Centenary Logo

100 years of support

100 years after we were founded, in 1986 our records show that we made direct grants and allowances totalling £704,000 to 6,085 individuals. Of these, 4,050 were to widows and other dependents, 919 to sick or disabled civil servants, 311 to retired civil servants and 372 to serving civil servants. Repayable loans were given to 97 serving civil servants.


Civil Service Benevolent Fund Logo


A constitutional reform changed the Fund’s rules more substantially than at any time since 1947. The focus shifted to supporting current and former civil servants and their dependents. A new help and advisory policy was introduced to allow greater flexibility. It took a broader view of individual’s circumstances. And added advisory services to grant-giving / financial help.


Financial and service support

Due to the financial crash of 2008, in 2009 we gave our highest ever level of grants – just under £4.8m. In the same year, in response to guidance from the DoE permanent secretary Sir David Bell, we launched our carers passport service. It was our first non-financial support product.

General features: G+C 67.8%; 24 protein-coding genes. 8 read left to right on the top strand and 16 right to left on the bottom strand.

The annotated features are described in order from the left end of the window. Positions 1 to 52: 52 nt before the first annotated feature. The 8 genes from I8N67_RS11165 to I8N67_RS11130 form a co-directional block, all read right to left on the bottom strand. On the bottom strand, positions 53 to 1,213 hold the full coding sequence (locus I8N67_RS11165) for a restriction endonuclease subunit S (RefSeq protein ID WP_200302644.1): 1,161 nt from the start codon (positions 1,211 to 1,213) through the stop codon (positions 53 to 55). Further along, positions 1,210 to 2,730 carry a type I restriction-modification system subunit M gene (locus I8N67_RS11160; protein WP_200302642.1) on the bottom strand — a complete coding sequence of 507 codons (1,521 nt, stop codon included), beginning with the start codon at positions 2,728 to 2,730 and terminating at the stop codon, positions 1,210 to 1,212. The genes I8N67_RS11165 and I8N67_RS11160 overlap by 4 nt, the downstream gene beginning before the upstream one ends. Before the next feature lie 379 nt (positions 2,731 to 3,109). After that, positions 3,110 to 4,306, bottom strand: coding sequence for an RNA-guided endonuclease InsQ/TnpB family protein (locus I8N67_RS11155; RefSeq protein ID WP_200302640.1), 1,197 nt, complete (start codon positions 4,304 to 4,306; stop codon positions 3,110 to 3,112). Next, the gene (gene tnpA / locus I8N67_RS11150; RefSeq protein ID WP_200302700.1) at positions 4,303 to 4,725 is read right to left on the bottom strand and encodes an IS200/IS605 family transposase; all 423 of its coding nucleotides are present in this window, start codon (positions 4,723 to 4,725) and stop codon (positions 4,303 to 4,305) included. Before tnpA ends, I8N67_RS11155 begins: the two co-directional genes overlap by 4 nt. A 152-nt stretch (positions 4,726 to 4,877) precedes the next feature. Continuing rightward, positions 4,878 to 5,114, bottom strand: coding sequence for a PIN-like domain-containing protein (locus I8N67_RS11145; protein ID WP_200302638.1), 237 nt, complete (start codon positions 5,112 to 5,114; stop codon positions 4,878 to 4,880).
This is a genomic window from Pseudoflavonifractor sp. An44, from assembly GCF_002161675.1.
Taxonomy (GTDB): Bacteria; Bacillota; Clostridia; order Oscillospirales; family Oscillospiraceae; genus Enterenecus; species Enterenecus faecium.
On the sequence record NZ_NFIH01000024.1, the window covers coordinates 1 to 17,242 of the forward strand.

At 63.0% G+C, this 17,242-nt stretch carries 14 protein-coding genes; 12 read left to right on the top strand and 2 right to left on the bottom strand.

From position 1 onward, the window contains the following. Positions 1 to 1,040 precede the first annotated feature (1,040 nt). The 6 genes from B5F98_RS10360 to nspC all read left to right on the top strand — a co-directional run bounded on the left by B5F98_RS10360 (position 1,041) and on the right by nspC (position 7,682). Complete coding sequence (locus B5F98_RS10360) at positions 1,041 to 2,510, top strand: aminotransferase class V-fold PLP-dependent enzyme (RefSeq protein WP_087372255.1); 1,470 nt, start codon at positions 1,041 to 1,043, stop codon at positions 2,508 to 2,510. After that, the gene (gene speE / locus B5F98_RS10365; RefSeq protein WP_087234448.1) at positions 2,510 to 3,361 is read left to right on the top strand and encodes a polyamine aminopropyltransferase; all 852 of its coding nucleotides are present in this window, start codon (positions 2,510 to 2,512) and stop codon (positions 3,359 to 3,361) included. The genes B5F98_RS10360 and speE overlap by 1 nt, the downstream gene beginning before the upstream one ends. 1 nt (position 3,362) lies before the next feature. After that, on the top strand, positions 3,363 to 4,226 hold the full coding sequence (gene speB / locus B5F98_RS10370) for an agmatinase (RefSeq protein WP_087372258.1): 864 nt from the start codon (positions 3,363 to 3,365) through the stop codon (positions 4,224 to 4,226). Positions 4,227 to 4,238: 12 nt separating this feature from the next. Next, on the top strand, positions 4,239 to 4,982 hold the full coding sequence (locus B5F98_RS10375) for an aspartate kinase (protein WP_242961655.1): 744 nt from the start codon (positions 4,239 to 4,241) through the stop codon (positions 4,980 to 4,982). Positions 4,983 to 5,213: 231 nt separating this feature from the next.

A new charity

The Fund became a charitable company limited by guarantee. In 2011, we officially rebranded as the Charity for Civil Servants with the strapline For You By You. This helped to emphasise the unique support given, almost entirely funded by the people it exists to support.

In 2012, services grew headings of Health, Wellbeing and Money. We started working with expert organisations such as Anxiety UK and Relate.


White Goods

Old and new services

We continued to provide financial assistance, this year helping people with over 600 household items including:
• cookers 
• fridges
• washing machines 
• beds and essential furniture